The decision to accept or reject a job offer often boils down to money. If you're offered a salary that's not quite what you were hoping for, you may be inclined to pass in search of a more lucrative counter. Remember, however, that employer compensation isn't just about salary alone. In some cases, the benefits that come with your salary may add more than enough value to make up for a seemingly lackluster paycheck.
When it comes to benefits, we're all familiar with the usual string of perks. In fact, paid vacation days and subsidized health insurance have pretty much become the norm, with extras like 401(k) matches and free coffee generally following suit. But here are three lesser-known benefits that can save you a bundle.
1. Tuition assistance
Advancing your career could boil down to obtaining an additional certification or degree, but even if you're willing to put in the time, you may wind up balking at the cost. On the other hand, if your company reimburses your tuition expenses, the pursuit of that added knowledge may suddenly seem more attainable. According to the Society for Human Resource Management, over 50% of employers offer some form of tuition assistance. If yours is one of them, you could save anywhere from a few hundred to a few thousand dollars on education costs.
But let's think about what that savings is really worth. Imagine you're facing $5,000 in tuition costs to complete a graduate program, and your employer is willing to reimburse that amount, thus sparing you from having to take out student loans. You're not only saving $5,000, but also whatever interest charges would've otherwise come with it. Imagine financing that same $5,000 with 8% interest. Assuming a five-year payback period, you'd be looking at monthly payments of over $100 per month, plus total interest charges of over $1,000.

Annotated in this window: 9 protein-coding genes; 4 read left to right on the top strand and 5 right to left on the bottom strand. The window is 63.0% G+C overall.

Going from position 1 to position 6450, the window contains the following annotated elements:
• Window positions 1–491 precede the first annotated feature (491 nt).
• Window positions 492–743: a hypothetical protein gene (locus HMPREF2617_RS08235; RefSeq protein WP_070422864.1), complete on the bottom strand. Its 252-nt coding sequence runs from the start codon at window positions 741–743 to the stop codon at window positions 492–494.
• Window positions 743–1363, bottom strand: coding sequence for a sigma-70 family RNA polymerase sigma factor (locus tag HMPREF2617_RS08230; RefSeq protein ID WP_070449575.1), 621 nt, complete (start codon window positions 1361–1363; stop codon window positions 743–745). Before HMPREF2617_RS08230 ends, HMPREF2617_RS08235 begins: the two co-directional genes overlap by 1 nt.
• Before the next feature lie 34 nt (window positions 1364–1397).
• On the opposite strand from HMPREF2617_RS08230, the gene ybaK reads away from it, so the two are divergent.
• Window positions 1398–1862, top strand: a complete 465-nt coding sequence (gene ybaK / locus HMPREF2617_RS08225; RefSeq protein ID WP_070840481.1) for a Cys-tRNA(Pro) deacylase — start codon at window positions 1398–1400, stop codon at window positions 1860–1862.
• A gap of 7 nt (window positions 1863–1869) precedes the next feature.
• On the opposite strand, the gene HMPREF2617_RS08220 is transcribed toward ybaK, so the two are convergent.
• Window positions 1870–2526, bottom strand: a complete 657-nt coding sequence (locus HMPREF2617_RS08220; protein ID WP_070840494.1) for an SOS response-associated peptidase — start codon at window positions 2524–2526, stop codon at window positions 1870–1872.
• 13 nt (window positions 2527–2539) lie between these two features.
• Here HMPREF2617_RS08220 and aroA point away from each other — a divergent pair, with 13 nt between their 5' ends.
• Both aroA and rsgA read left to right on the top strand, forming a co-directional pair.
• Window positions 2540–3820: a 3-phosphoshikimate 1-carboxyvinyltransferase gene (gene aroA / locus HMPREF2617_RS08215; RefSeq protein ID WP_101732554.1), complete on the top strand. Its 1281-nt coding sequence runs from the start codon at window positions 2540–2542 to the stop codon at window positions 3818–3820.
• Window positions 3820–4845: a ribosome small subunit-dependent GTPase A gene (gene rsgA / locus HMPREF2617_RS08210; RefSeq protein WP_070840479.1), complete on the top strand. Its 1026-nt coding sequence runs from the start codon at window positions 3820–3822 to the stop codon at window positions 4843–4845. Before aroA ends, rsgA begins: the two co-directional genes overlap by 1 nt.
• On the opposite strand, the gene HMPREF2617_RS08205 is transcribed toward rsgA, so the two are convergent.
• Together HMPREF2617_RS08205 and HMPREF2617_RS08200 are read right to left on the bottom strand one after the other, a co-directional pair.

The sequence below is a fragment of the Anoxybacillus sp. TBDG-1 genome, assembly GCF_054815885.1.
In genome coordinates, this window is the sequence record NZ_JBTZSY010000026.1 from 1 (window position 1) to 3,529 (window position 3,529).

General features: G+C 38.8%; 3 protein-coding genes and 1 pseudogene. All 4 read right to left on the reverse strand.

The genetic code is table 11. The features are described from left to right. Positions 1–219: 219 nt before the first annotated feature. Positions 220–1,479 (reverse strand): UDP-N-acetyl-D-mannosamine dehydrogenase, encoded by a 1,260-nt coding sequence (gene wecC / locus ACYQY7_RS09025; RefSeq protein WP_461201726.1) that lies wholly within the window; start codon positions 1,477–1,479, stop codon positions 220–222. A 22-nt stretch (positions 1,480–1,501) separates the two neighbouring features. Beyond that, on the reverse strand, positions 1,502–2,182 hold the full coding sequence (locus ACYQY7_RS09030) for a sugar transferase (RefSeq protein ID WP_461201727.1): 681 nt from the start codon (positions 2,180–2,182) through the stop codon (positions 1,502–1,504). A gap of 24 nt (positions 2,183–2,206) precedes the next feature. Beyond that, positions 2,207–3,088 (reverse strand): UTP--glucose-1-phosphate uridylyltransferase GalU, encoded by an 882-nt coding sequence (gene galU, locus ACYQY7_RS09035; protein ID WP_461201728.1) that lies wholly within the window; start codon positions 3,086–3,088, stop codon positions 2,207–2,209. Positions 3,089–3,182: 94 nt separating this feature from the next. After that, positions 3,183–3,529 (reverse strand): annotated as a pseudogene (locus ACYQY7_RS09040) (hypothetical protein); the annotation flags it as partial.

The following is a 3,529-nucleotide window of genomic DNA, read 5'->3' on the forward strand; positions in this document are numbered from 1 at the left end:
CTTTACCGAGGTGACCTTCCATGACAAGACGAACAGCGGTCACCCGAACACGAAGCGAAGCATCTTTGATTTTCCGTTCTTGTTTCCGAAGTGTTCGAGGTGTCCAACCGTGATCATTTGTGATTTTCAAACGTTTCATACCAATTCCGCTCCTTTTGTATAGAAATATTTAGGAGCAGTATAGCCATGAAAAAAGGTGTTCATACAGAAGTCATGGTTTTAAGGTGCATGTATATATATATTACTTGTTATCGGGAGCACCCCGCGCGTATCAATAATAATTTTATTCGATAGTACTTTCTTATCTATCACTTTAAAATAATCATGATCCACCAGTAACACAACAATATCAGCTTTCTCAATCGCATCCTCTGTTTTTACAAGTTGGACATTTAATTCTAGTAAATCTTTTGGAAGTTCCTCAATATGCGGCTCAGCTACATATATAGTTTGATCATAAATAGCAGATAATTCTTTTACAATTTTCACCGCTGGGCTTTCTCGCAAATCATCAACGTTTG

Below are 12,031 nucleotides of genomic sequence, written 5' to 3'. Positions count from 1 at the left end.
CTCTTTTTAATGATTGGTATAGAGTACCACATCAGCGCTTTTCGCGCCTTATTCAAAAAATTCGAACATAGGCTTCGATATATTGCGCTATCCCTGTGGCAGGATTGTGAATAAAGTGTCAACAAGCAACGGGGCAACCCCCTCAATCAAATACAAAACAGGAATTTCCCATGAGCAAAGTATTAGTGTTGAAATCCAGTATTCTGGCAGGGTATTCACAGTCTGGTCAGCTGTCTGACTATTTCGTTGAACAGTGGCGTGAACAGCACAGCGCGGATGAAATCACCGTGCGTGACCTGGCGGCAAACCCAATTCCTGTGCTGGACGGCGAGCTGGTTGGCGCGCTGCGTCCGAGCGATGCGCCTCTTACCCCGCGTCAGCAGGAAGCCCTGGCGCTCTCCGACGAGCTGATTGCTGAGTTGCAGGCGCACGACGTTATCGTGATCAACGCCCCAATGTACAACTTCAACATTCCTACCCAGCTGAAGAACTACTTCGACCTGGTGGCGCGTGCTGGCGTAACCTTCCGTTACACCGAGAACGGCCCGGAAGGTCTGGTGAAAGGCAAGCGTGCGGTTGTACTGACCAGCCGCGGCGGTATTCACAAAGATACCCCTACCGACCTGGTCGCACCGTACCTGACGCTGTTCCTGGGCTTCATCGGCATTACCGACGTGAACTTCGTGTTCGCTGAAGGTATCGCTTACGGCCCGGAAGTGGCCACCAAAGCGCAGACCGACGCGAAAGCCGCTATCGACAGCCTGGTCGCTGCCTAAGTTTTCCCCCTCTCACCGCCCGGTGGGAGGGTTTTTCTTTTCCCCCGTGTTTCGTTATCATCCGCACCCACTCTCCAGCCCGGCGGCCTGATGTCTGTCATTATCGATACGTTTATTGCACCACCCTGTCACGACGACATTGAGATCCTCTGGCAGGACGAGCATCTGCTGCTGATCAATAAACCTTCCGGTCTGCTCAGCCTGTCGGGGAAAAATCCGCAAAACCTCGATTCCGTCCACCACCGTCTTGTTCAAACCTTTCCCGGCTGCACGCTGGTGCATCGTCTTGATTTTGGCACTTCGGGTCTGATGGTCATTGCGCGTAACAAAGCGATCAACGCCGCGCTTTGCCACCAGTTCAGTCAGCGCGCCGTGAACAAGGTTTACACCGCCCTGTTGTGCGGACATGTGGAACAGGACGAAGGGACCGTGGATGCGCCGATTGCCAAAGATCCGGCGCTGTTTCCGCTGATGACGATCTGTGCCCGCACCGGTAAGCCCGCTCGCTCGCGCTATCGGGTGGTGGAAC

2. Free emergency child care
Sometimes nannies call in sick, and it's not unheard of for a day care center to be closed for unforeseen repairs or for scheduled vacation periods. Paying for child care is one thing, but paying for backup child care can be a huge burden, especially if the need arises unexpectedly. Thankfully, some companies offer free backup or emergency day care for employees whose spouses also work outside the home.
The logistics work differently depending on the company. Some employers, for example, offer a number of days for which they'll reimburse you for emergency child care once you submit receipts for your out-of-pocket costs. Say your regular nanny needs to leave town and you're forced to hire a $1,500-per-week replacement from a local agency. (Yes, it could happen.) Your company might refund that entire $1,500, or a portion thereof, as part of its emergency child care benefit. Other employers actually offer on-site emergency day care, where you can bring your child in and rest assured that he or she will be looked after while you're hard at work. In either scenario, this benefit could save you big-time.
3. Free life insurance
While life insurance is by no means reserved for those who have children, wealth, or a combination of both, it can be pricey to come by at any age. And in most cases, the older you get, the more you'll wind up paying for coverage. If your company offers free life insurance, it could translate into major savings.
Let's say you currently earn $200,000 per year and your company offers coverage in the amount of five times your salary, or a $1 million death benefit. If you're a 30-year-old non-smoker, you may find a 20-year term policy with a similar death benefit that costs $1,000 a year or more. Getting that coverage for free, therefore, translates into instant savings. Of course, company-sponsored life insurance has its limitations -- namely, the fact that in most cases, you can't take it with you once you leave your job. But if you're in a secure position and can see yourself staying at your current company for the long haul, then you may be able to forgo additional coverage and pocket the resulting savings.
They say not to judge a book by its cover, and likewise you shouldn't judge a job offer by the salary alone. Before you accept or reject an offer, take the time to evaluate what the associated benefits are worth. You may be surprised at how much money you stand to save by saying yes.